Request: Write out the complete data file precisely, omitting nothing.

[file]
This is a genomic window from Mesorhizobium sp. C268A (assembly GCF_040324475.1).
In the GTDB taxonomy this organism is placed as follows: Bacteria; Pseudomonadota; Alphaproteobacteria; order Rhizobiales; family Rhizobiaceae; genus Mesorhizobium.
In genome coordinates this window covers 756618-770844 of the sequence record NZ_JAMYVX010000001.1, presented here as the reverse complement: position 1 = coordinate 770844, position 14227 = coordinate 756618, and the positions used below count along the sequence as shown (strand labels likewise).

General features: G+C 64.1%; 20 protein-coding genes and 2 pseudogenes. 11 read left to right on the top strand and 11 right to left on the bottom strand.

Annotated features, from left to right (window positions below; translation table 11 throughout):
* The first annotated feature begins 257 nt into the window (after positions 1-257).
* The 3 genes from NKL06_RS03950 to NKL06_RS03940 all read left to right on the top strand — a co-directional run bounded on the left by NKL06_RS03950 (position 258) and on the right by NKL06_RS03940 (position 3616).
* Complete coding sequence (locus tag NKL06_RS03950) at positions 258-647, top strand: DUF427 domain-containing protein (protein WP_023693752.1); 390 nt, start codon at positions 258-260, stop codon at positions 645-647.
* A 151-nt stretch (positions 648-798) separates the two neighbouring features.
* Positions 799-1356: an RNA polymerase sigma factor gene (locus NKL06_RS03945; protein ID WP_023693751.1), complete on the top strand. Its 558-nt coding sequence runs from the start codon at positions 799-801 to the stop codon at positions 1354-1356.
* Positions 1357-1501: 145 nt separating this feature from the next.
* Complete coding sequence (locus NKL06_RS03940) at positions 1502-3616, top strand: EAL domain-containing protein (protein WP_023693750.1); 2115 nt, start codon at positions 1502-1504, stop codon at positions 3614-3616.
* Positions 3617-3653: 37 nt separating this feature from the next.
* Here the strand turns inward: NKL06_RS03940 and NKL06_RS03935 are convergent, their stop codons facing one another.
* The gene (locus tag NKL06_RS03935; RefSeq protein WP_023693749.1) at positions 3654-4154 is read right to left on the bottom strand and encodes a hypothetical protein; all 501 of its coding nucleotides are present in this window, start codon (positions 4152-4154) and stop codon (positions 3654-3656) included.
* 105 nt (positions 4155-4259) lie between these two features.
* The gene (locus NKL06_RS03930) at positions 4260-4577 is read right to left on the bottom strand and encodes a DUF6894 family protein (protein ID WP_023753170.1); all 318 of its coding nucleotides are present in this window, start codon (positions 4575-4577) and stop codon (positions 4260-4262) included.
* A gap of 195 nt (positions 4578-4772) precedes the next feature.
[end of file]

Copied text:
This is a genomic window from Mesorhizobium sp. C268A (assembly GCF_040324475.1).
In the GTDB taxonomy this organism is placed as follows: Bacteria; Pseudomonadota; Alphaproteobacteria; order Rhizobiales; family Rhizobiaceae; genus Mesorhizobium.
In genome coordinates this window covers 756618-770844 of the sequence record NZ_JAMYVX010000001.1, presented here as the reverse complement: position 1 = coordinate 770844, position 14227 = coordinate 756618, and the positions used below count along the sequence as shown (strand labels likewise).

General features: G+C 64.1%; 20 protein-coding genes and 2 pseudogenes. 11 read left to right on the top strand and 11 right to left on the bottom strand.

Annotated features, from left to right (window positions below; translation table 11 throughout):
* The first annotated feature begins 257 nt into the window (after positions 1-257).
* The 3 genes from NKL06_RS03950 to NKL06_RS03940 all read left to right on the top strand — a co-directional run bounded on the left by NKL06_RS03950 (position 258) and on the right by NKL06_RS03940 (position 3616).
* Complete coding sequence (locus tag NKL06_RS03950) at positions 258-647, top strand: DUF427 domain-containing protein (protein WP_023693752.1); 390 nt, start codon at positions 258-260, stop codon at positions 645-647.
* A 151-nt stretch (positions 648-798) separates the two neighbouring features.
* Positions 799-1356: an RNA polymerase sigma factor gene (locus NKL06_RS03945; protein ID WP_023693751.1), complete on the top strand. Its 558-nt coding sequence runs from the start codon at positions 799-801 to the stop codon at positions 1354-1356.
* Positions 1357-1501: 145 nt separating this feature from the next.
* Complete coding sequence (locus NKL06_RS03940) at positions 1502-3616, top strand: EAL domain-containing protein (protein WP_023693750.1); 2115 nt, start codon at positions 1502-1504, stop codon at positions 3614-3616.
* Positions 3617-3653: 37 nt separating this feature from the next.
* Here the strand turns inward: NKL06_RS03940 and NKL06_RS03935 are convergent, their stop codons facing one another.
* The gene (locus tag NKL06_RS03935; RefSeq protein WP_023693749.1) at positions 3654-4154 is read right to left on the bottom strand and encodes a hypothetical protein; all 501 of its coding nucleotides are present in this window, start codon (positions 4152-4154) and stop codon (positions 3654-3656) included.
* 105 nt (positions 4155-4259) lie between these two features.
* The gene (locus NKL06_RS03930) at positions 4260-4577 is read right to left on the bottom strand and encodes a DUF6894 family protein (protein ID WP_023753170.1); all 318 of its coding nucleotides are present in this window, start codon (positions 4575-4577) and stop codon (positions 4260-4262) included.
* A gap of 195 nt (positions 4578-4772) precedes the next feature.